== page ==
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This image released by DreamWorks Animation shows Sherman, voiced by Max Charles, from left, Penny, voiced by Ariel Winter, and Mr. Peabody, voiced by Ty Burell, in a scene from "Mr Peabody & Sherman."
Dreamworks Animation/AP

“As a youth I was just an average genius — the puppy prodigy, they called me,” Mr. Peabody recalled in the very first episode of Rocky and His Friends, the kid’s show for adults that was later known as Rocky & Bullwinkle and The Bullwinkle Show. “Got my degree at Harvard when I was three — wagna cum laude.” He served in the State Department (“I speak eight languages fluently— all at once”) and did “a few research projects for the government,” including creating the Apollo space program. “Then I dabbled in the stock market, where I was known as The Woof of Wall Street.”

The lines ring as saucy and fresh as they did when Bill Scott, the show’s head writer, voiced them in November 1959. A recurring segment in the Cold War’s cleverest cartoon show, “Peabody’s Improbable History” sent the brilliant beagle and his boy Sherman — a cheerful, slightly dim kid of seven, voiced by the 44-year-old Walter Tetley — on the WABAC machine to antic antique encounters with characters that spanned all of history, from the first caveman to Nero and Hippocrates, through the Renaissance and the Age of Reason, up to such early 20th-century stalwarts as (if we can believe our Wikipedia) Harriet Tubman and Helen Keller.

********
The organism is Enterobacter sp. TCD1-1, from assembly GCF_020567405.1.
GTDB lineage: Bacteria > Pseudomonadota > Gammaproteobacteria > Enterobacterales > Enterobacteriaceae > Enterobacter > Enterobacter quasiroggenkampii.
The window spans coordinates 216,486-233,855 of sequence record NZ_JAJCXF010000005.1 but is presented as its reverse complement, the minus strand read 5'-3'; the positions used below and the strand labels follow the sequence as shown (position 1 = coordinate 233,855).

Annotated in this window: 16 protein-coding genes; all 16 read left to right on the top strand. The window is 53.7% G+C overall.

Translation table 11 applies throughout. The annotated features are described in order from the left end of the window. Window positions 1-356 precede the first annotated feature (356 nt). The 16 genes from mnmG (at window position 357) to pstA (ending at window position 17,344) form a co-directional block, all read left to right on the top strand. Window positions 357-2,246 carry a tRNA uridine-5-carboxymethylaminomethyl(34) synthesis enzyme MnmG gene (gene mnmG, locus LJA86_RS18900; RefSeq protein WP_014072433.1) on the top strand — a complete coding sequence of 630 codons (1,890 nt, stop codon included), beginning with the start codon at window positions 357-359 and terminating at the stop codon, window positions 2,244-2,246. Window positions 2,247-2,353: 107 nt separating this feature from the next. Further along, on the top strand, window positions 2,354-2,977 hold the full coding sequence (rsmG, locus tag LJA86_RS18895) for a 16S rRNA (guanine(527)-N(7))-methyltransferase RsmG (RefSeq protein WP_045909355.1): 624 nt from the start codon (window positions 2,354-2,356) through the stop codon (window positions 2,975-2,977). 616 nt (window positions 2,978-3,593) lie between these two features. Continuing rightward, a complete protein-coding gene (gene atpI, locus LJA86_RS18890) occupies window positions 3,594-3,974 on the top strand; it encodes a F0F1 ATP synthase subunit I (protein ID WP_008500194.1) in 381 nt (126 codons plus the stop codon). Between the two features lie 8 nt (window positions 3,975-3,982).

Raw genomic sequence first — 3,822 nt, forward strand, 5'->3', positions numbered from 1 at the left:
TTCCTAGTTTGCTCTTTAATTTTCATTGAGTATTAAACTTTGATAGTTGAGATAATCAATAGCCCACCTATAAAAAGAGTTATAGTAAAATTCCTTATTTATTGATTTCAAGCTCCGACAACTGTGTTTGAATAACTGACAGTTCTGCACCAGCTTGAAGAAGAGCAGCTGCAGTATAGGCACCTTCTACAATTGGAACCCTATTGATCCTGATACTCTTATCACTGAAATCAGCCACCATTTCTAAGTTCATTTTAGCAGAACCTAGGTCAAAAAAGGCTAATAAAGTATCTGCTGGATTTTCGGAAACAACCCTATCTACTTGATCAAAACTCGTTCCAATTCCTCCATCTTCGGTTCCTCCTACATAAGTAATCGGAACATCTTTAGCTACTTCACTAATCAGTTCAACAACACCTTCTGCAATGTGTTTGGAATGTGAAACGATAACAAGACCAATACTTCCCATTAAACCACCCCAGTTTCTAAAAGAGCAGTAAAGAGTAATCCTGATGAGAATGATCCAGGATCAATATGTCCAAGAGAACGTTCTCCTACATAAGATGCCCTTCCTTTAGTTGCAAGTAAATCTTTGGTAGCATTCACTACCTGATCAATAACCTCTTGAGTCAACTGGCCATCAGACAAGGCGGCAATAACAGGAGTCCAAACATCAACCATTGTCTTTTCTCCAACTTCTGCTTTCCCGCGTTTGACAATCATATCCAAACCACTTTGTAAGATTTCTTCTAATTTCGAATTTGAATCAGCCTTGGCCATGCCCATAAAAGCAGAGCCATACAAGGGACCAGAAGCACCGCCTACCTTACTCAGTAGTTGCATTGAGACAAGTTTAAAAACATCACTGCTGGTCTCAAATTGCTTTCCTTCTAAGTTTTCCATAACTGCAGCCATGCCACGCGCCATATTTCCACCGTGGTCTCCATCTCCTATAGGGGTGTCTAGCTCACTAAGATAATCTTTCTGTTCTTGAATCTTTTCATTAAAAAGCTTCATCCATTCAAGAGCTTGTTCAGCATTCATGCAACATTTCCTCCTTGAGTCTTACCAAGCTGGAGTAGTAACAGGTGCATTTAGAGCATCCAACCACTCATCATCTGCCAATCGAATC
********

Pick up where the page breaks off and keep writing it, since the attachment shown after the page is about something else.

(FIND: Rocky & Bullwinkle on James Poniewozik’s list of the all-TIME 100 Best TV Shows)

Mr. Peabody and Sherman, the original TV 1960s cartoon.
Mr. Peabody and Sherman, the original TV 1960s cartoon.

Why stretch a five-minute segment from a show that ended 50 years ago into an animated feature? You might as well ask: Why not? That what-the-heck attitude — the blend of modesty and chutzpah that seized director Rob Minkoff and writer Craig Wright — is the salient quality of the 3-D Mr. Peabody & Sherman, which based on the characters and format that the cartoonist Ted Key (of Hazel fame) created for Rocky producer Jay Ward. Other DreamWorks features — Monsters vs. Aliens, Megamind, Rise of the Guardians and The Croods — put the fate of the world in play. This one has nothing more at stake than whether Peabody and Sherman will get back home in time to convince a grouchy social worker that they should be together. Well, that — and mending a rip in the space-time continuum.

It helps Mr. Peabody and Sherman that the bar for longform movies inspired by the Ward show is lower than the IQ of Bullwinkle J. Moose. The 1992 Boris and Natasha, with Dave Thomas and Sally Kellerman as the Pottsylvania spies pursuing our intrepid squirrel; the 1999 Dudley Do-Right, starring Brendan Fraser as Ward’s righteous, clueless Mountie; and the 2000 The Adventures of Rocky & Bullwinkle, imprisoning Jason Alexander and Rene Russo in the Boris and Natasha roles — all were minor embarrassments, instantly forgotten. At least Mr. Peabody & Sherman fits snugly in the canon.

(SEE: The 17 Worst Live-Action Features based on Cartoon Classics)